skullandscythe posted in Jade Imperium - Afghanistan, Pt. 3 on 2018-02-20 14:42:35
"Never liked the spotlight much anyway," Zaef says looking up at the nearby roofs, empty hand caressing a 'knife' handle with a little smirk.

Re: Jade Imperium - Afghanistan, Pt. 3

CrazyIvan posted in Jade Imperium - Afghanistan, Pt. 3 on 2018-02-19 19:24:35
Angel gently slaps what would be the "shoulder" of FTE's chassis. "It'll wear off. Eyes to the sky."

The scout nods at Zaef, getting his own rifle out of the skimmer. "What say you and I go find a quiet back entrance while the heroic infantry types storm the front? There's bound to be some climbable roofs around here, and while it's not my area of expertise, my understanding is that it's easier to stab some bastard if he's looking the other direction."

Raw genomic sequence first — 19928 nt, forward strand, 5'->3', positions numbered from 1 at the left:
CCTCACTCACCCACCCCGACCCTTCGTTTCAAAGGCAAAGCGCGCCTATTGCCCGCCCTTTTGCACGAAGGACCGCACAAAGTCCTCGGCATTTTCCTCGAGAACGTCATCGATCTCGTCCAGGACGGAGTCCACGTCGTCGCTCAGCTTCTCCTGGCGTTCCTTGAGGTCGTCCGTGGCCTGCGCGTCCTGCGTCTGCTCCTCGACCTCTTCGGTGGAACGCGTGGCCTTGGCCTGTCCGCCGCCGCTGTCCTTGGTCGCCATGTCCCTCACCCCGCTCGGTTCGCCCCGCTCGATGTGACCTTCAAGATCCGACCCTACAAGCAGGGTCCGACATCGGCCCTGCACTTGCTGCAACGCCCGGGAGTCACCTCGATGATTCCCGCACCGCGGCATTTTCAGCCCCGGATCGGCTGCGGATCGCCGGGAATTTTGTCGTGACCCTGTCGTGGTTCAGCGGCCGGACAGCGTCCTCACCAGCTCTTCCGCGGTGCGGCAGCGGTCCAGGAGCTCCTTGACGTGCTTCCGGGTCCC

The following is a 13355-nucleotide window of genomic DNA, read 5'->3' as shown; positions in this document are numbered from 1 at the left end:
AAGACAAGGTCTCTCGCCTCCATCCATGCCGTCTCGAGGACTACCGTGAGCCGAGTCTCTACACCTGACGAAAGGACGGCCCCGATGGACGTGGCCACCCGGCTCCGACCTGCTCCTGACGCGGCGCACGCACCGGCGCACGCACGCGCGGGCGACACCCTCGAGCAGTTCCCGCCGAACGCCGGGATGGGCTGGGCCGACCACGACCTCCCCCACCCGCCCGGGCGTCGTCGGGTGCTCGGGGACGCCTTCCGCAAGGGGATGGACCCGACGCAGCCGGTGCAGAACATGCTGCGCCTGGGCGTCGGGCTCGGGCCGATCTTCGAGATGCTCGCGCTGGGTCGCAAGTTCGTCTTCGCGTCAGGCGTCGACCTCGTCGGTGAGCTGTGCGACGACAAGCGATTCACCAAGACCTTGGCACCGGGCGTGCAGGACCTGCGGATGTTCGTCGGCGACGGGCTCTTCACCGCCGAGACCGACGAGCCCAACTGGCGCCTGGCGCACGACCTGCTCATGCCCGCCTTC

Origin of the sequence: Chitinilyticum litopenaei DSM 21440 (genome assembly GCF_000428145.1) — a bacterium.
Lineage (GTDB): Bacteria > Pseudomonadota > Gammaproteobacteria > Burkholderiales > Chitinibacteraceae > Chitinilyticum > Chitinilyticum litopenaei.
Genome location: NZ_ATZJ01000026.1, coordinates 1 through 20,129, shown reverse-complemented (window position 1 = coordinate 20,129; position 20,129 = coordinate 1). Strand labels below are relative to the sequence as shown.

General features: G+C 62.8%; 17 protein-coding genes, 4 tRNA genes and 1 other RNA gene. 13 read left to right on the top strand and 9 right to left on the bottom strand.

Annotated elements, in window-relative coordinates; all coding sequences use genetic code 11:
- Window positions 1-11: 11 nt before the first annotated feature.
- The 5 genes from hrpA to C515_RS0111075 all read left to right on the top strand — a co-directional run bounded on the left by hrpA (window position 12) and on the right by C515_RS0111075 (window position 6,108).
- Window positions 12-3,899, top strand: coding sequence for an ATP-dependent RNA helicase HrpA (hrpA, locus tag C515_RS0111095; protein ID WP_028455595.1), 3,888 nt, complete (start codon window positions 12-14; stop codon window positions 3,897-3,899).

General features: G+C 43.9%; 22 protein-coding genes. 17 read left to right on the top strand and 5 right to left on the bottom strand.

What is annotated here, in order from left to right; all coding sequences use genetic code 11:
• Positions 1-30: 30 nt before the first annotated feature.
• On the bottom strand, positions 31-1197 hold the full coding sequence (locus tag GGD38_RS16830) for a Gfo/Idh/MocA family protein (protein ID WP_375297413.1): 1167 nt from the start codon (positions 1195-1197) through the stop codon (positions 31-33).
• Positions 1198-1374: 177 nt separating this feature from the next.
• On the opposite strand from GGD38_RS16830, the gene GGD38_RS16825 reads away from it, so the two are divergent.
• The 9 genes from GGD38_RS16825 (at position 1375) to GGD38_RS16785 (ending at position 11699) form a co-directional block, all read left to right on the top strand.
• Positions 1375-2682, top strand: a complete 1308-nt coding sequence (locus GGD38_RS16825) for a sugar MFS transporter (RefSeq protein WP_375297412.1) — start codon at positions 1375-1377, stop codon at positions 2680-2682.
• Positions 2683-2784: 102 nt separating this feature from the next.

As adjusted as he has become to the "Kesh" part of his role in the world, it's quite evident that storming some insurgent compound is still squarely in what Angel considers his wheelhouse.

Re: IC 3 - Amsterdam - Day 3

Gatac posted in IC 3 - Amsterdam - Day 3 on 2018-02-19 14:32:00
(Tim assists Mason's Conceal.)

God bless Mercedes - not only is the floor compartment for the seats big enough to stash van Roemburg - tight, but he's in no condition to complain - but Mason also locates the compartment under the trunk that holds a compact jack, tools and a tire repair kit. With all that junk cleared out, it fits your weapons and KMar suits, too.

(Tim uses Disguise. Blake and Luc piggyback on his result.)